What Is Underapplied Overhead?
The term underapplied overhead refers to a situation that arises when overhead expenses amount to more than what a company actually budgets for in order to run its operations. Underapplied overhead is normally reported as a prepaid expense on a company's balance sheet and is balanced by inputting a debit to the cost of goods sold (COGS) section by the end of the year. Costs of goods sold are the direct cost associated with the production of goods sold by a company. The amount of underapplied overhead is referred to as an unfavorable variance.
Understanding Underapplied Overhead
Before looking at how underapplied overhead works, it's important to define overhead costs. The term overhead is used to describe the costs associated with running a business. More specifically, these are expenses that a business incurs for its day-to-day operations but are not directly linked to the creation of a product or service. Overhead is important for businesses for a number of reasons including budgeting and how much to charge their customers in order to realize a profit.
Underapplied overhead occurs when a business doesn't budget enough for its overhead costs. This means the budgeted amount is less than the amount the business actually spends on its operations. For example, when a company incurs $150,000 in overhead after budgeting only $100,000, it has an underapplied overhead of $50,000. This is referred to as an unfavorable variance because it means that the budgeted costs were lower than actual costs. Put simply, the business went over budget making the cost of goods sold more than expected.
The initial predetermined overhead cost rate is calculated by taking the budgeted overhead costs divided by the budgeted activity.
As noted above, underapplied overhead is reported on a company's balance sheet as a prepaid expense or a short-term asset. This credit item on the balance sheet must be offset at a future date. In order to reconcile this, the company's accounting department generally inputs a debit by the end of the year to the COGS section.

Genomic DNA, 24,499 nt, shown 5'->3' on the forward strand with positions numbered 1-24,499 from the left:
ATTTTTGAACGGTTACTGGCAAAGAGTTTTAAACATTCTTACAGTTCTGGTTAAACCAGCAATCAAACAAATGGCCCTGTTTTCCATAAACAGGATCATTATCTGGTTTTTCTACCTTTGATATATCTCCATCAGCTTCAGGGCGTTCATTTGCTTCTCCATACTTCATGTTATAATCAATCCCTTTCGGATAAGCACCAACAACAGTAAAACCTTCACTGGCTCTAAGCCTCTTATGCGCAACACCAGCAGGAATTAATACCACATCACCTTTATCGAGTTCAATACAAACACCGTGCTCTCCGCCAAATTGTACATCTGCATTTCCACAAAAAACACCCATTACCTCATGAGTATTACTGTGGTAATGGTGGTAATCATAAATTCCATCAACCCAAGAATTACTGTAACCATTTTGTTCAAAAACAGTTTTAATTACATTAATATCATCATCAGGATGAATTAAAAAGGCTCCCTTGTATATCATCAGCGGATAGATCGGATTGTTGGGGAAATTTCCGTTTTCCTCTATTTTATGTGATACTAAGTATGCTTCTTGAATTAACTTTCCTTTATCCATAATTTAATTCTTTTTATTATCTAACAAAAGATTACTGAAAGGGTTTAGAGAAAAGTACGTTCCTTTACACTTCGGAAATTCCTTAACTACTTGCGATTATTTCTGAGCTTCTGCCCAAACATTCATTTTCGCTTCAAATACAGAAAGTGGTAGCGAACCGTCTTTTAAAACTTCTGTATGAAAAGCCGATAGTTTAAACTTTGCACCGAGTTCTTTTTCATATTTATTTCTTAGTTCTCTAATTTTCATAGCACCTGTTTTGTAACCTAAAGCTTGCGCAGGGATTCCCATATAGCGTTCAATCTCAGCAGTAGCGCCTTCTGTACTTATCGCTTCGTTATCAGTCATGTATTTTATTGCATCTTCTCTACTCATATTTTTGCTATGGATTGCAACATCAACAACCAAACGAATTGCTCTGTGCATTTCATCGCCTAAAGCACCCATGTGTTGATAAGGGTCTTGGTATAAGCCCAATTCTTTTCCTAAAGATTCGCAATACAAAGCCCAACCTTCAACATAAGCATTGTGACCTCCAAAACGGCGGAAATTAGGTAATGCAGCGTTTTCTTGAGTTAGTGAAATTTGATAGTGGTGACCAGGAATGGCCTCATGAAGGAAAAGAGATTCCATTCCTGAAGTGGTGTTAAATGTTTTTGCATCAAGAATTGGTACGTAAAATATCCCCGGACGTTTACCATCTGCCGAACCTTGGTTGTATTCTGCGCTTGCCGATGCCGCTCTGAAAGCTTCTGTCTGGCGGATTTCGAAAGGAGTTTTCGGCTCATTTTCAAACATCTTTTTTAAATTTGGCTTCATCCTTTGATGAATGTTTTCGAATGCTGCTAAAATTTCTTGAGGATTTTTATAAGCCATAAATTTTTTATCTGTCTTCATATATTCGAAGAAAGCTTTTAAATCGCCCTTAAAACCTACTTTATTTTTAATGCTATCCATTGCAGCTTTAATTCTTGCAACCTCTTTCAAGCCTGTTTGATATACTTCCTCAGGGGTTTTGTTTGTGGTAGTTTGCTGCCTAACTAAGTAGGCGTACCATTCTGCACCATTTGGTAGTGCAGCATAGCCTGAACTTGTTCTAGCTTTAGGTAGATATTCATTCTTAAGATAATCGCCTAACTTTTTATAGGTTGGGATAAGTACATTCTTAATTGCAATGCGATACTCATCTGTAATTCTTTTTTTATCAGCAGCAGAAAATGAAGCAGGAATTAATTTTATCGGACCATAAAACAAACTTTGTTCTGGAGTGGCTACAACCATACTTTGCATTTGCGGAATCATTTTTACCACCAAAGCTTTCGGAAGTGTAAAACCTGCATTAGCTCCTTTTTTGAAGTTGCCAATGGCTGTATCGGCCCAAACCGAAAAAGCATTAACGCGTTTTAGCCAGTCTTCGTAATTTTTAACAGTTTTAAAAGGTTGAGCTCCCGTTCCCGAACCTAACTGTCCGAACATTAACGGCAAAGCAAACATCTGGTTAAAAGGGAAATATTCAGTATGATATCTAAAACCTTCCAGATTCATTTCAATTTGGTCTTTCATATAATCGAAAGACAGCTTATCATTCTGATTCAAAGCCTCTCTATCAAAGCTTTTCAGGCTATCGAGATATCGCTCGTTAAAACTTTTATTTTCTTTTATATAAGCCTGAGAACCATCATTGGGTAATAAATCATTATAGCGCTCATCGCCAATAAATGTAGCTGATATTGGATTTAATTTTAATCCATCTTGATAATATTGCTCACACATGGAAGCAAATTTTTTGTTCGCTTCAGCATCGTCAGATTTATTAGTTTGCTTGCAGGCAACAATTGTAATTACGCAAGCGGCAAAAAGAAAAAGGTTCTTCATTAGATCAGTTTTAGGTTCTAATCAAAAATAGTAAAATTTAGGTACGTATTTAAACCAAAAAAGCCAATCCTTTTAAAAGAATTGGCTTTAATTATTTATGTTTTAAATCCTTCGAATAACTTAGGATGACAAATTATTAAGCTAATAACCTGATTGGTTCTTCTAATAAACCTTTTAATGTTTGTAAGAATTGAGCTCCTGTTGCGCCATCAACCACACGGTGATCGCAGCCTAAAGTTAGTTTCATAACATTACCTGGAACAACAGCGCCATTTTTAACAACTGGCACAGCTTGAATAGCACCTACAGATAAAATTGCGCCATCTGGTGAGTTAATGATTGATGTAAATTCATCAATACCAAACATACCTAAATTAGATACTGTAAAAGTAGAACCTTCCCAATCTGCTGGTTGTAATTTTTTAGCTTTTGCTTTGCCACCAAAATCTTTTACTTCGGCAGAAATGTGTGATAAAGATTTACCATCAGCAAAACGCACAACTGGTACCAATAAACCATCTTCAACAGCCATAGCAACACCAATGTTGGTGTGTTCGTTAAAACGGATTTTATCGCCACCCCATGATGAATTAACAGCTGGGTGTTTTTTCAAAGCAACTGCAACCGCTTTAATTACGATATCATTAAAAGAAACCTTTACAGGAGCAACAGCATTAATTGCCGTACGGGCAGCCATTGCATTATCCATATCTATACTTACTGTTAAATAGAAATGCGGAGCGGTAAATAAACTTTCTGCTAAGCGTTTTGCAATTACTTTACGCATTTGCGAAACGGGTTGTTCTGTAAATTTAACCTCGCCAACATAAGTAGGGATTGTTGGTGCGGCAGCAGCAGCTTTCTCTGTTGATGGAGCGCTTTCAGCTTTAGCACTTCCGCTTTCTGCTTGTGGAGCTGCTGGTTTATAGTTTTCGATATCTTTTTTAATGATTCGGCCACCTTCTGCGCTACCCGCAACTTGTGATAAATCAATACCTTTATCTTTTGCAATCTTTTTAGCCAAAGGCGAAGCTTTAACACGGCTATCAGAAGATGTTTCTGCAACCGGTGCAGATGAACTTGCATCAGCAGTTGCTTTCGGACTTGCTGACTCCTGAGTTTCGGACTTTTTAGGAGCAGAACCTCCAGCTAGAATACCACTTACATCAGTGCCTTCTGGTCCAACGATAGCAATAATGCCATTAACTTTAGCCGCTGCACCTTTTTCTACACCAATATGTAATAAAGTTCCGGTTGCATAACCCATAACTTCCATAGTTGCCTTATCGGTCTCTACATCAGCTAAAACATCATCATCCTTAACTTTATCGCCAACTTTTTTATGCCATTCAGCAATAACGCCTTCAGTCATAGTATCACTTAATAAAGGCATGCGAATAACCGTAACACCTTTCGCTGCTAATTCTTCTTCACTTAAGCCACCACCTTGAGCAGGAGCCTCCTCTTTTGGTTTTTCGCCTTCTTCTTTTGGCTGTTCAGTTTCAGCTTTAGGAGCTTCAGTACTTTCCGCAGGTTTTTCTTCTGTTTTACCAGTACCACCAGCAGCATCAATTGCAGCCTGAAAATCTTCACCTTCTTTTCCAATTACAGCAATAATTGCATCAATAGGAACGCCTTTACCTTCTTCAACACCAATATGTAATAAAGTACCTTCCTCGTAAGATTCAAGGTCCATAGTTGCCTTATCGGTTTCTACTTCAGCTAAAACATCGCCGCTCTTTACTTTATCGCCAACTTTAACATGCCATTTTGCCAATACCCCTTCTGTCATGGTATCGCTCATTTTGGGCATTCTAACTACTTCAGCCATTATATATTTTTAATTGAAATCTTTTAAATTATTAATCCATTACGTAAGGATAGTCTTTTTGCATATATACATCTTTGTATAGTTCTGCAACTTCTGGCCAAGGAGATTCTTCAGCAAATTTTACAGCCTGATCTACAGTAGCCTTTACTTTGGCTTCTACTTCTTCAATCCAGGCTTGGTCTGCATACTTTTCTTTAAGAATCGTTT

When underapplied overhead appears on financial statements, it is generally not considered a negative event. Rather, analysts and interested managers look for patterns that may point to changes in the business environment or economic cycle. Should unfavorable variance or outcomes arise—because not enough product was produced to absorb all overhead costs incurred—managers will first look for viable reasons. These may be explained by expected hiccups in production, business, or seasonal variation.
- Underapplied overhead occurs when overhead expenses are more than what a company actually budgets.
- This figure reported on a company's balance sheet as a prepaid expense or short-term asset as a credit, then offset by a debit to the cost of goods sold before the end of the fiscal year.
- Underapplied overhead is an unfavorable variance because a business goes over budget.
- It is generally not considered negative because analysts and managers look for patterns that may point to changes in the business environment or economic cycle.
Analyzing underapplied overhead takes on greater significance for certain businesses such as manufacturing. Often as part of standard financial planning and analysis (FP&A) activities, careful review on underapplied overhead can point to meaningful changes in operational and financial conditions. These can be useful in assessing capital budgeting decisions and the allocation of limited resources from time, money, and human capital.
Advancements in electronic inventory and production management systems have greatly eased the burden of comprehensive operational reporting, often including underapplied overhead analysis. These improvements allow managers to better assess key operational metrics.
Underapplied Overhead vs. Overapplied Overhead
Underapplied overhead is the opposite of overapplied overhead. Overapplied overhead occurs when expenses incurred are actually less than what a company accounts for in its budget. This means that a company comes in under budget and achieves a lower amount of overhead costs during the accounting period. Businesses must account for overapplied overheads as well. This is recorded in the opposite manner that underapplied overhead is on the balance sheet—first noted as a debit to the overhead section, which is then offset by a credit on the COGS section by the end of the fiscal year.